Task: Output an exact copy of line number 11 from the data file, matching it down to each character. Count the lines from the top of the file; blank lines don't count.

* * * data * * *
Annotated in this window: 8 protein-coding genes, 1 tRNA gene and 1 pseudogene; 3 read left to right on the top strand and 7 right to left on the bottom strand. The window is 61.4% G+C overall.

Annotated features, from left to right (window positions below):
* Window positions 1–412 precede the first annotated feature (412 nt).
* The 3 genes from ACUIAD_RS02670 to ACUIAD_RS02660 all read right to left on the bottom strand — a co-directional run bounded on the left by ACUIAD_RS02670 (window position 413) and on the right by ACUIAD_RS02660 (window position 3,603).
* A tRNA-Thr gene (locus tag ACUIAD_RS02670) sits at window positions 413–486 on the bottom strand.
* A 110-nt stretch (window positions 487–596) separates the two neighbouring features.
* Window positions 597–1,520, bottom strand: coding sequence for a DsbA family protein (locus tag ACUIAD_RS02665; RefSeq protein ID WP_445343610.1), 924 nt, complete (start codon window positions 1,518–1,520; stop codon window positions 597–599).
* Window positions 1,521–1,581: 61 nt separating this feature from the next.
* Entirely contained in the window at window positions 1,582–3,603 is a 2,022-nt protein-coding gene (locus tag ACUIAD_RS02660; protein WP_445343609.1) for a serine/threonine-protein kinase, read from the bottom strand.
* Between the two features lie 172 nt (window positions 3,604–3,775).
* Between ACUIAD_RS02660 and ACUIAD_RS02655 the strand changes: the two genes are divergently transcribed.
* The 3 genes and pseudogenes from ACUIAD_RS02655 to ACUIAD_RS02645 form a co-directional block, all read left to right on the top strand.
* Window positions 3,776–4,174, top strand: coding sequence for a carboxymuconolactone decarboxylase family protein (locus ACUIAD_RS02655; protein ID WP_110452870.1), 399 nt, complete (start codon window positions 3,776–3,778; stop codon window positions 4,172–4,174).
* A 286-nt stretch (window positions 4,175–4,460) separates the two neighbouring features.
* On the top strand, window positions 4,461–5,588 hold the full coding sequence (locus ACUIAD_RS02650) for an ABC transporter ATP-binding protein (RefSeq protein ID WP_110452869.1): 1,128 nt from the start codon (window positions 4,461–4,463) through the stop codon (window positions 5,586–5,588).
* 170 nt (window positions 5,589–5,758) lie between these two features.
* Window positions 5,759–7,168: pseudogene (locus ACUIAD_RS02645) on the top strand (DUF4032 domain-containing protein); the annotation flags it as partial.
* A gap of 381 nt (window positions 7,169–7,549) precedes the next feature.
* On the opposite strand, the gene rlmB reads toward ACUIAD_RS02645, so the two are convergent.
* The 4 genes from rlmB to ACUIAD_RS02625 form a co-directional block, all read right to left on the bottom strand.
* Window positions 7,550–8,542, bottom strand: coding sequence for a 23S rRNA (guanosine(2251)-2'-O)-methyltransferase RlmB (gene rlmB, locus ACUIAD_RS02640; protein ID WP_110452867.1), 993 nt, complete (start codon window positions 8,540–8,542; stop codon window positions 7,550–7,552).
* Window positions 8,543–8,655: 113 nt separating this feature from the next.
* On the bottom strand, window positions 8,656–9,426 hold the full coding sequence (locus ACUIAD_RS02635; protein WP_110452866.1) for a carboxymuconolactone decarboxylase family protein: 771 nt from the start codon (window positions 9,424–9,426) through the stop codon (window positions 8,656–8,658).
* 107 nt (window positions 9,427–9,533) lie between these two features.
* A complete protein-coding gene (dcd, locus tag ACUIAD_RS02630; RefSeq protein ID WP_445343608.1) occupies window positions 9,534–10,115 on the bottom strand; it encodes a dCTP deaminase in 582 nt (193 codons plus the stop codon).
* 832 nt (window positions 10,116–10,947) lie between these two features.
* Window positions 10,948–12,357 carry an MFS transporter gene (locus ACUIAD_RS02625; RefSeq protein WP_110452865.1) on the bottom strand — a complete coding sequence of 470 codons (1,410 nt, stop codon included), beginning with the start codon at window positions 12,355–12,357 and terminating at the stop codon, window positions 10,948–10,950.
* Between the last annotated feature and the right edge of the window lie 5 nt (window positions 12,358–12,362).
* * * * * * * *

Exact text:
* Between ACUIAD_RS02660 and ACUIAD_RS02655 the strand changes: the two genes are divergently transcribed.